by April Campbell
Brenna, our Program Assistant, has asked the staff and volunteers at the OAC to write down any interactions that have somehow affected us so that we may share it with everyone via social media. While thinking about what to write for this month’s blog, I thought about her request and reflected on an interaction that I had with a guest last week.
Mr. K came in on snowy Friday morning asking for assistance with getting his food stamps turned back on. Mr. K became argumentative with myself and our security guard, Larry, and was being asked to leave and come back a different day. Mr. K looked at me with tears in his eyes and said that he was “tired of being treated as less than a person” and that “today has already been such a hard day”. Mr. K become unconsolable so I asked him to come into the art room with me to talk while myself and another guest assisted him with gathering his things. Mr. K followed me to the room where we had a conversation surrounding his mental health diagnosis, his feelings of frustration and insignificance, and how he has been living in his situation since 2006 and feels as though he cannot get the assistance he needs. I was able to spend about 20 minutes with Mr. K and during that time I was reminded that every person has their own story and is dealing with their own struggles. In the work that we do this is so important to remember.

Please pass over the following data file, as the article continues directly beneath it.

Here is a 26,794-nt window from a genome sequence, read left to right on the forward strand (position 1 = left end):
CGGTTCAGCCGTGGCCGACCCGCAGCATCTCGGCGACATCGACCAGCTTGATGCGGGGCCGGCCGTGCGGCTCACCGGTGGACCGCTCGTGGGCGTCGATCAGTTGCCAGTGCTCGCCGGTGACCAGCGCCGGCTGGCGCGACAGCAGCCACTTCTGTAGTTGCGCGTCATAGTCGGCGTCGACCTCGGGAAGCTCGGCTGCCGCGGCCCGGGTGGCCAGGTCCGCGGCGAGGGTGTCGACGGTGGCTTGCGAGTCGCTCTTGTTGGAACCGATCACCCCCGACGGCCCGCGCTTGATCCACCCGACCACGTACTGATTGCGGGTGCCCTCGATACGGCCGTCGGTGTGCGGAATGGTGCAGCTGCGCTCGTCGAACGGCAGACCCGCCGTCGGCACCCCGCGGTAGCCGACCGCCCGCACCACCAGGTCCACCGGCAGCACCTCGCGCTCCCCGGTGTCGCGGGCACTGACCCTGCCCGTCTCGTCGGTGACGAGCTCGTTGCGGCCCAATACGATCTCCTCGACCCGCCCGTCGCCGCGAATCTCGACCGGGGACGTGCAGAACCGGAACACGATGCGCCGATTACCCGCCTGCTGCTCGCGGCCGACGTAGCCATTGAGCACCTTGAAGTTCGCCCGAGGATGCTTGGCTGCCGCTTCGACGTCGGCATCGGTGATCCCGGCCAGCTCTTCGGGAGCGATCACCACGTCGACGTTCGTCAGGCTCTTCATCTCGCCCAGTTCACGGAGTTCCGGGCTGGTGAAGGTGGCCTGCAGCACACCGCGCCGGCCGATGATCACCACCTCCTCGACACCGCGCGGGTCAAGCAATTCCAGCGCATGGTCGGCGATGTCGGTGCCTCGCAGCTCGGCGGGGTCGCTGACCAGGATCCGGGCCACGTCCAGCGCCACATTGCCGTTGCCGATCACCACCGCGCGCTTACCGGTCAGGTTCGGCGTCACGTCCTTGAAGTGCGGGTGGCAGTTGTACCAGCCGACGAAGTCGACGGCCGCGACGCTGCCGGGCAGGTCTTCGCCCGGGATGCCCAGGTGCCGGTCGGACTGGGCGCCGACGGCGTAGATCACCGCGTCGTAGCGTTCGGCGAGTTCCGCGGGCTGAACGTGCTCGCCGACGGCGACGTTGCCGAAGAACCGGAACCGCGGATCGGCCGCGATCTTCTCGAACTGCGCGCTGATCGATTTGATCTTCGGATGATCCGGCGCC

Some days at the OAC are more difficult than others. Sometimes there is so much chaos and confusion happening that I find myself being distracted by everything else and forgetting what drew me here in the first place: to help people. Helping someone doesn’t just mean listening to their problem, finding a solution, and sending them out our doors. Helping them means actually hearing them: hearing their frustration, their pain, their struggle and their sadness: Their Story. It’s about hearing what they may not be saying and being understanding that they are dealing with situations that I cannot even imagine. My interaction with Mr. K caused me to remember that every person I meet at the OAC has their own unique story and that it takes me hearing them with open ears and an open heart to hear what that story is.